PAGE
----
One of the mysteries of the English language finally explained.
1A plant of the dock family, which typically has sheaths where the leaves join the stems and is often an invasive weed.
Polygonum and other genera, family Polygonaceae: several species, in particular Japanese knotweed
- ‘A knotweed is so called because its roots are knotted or twisted; bistort means twice twisted.’
- ‘Another plant that has done well in our garden this year is a knotweed, labelled Persicaria filiformes ‘Variegata’.’
- ‘Dock-leaved knotweed appeared in 1998, and overwhelmingly dominated the submergent littoral zone in 1999.’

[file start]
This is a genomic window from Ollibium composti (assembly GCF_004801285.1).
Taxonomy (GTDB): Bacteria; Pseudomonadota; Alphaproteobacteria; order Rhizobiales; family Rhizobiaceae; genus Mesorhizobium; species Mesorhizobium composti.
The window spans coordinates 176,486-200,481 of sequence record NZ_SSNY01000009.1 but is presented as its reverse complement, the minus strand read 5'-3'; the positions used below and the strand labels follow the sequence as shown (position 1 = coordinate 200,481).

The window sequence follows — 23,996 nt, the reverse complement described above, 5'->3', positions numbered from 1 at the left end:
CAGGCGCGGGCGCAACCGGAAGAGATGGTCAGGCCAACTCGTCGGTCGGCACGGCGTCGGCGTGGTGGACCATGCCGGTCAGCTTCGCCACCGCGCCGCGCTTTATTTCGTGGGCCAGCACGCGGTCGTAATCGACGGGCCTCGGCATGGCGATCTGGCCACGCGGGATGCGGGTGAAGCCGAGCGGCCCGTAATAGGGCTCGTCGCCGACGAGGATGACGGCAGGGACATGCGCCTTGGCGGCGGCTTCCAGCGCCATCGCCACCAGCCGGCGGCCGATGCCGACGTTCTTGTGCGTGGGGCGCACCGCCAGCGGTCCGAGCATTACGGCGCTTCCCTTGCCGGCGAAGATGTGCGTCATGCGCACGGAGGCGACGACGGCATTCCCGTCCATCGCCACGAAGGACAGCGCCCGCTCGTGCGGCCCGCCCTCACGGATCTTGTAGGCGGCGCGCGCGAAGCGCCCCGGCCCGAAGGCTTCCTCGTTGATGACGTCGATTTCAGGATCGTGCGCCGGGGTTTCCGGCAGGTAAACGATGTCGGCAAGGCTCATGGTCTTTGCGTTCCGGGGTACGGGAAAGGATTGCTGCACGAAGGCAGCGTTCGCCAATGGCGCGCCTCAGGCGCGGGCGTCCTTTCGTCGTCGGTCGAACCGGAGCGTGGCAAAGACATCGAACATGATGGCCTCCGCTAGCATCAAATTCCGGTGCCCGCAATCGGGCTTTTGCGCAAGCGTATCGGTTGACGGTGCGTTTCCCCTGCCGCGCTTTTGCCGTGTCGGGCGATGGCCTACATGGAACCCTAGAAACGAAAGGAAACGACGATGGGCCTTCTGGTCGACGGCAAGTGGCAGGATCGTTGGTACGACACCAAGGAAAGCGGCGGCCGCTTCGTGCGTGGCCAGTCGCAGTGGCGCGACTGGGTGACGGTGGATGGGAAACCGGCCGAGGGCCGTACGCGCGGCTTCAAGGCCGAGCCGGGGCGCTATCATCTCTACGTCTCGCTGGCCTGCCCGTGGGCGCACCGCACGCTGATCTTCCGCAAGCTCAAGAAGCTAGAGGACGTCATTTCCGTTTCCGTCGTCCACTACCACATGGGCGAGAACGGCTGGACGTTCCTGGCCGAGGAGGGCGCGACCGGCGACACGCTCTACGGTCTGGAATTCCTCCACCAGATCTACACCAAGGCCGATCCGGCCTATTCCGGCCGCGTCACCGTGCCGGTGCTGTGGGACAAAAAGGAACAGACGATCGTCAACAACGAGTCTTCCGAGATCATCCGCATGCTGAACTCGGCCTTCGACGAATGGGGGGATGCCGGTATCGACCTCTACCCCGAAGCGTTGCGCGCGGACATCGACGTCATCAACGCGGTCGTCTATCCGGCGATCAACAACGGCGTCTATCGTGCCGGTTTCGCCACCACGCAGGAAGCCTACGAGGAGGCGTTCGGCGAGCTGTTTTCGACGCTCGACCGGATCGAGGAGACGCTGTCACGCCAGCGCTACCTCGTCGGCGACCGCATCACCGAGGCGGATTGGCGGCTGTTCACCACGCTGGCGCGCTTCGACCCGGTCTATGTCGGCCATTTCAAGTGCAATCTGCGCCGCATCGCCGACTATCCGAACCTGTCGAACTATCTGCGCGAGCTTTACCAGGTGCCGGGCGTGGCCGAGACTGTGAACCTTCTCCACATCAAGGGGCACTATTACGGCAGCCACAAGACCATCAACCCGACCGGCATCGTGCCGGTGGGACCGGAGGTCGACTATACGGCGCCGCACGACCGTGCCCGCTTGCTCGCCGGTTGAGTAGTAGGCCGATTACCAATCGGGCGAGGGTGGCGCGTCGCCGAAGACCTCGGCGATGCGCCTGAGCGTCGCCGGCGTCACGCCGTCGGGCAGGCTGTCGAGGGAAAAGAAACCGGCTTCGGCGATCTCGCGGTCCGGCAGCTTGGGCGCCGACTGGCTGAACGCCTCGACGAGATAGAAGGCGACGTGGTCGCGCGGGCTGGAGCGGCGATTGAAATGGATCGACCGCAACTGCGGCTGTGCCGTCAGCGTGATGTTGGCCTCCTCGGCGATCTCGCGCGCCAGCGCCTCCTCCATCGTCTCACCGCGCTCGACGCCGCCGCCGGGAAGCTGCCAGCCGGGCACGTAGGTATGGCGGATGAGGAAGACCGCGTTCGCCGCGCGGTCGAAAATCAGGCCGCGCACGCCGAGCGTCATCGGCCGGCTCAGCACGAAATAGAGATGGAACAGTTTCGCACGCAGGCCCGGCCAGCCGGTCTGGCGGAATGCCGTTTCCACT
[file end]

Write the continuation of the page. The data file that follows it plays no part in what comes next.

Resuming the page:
- ‘Barberry, knotweed, and ailanthus are just some of the horticultural immigrants that continue to out-compete many of our indigenous species.’
- ‘Abundant goosefoot, some knotweed (both erect knotweed and other species), some wild rice, and seeds of various grasses and weeds were also recovered.’
- 1.1 Knotgrass.
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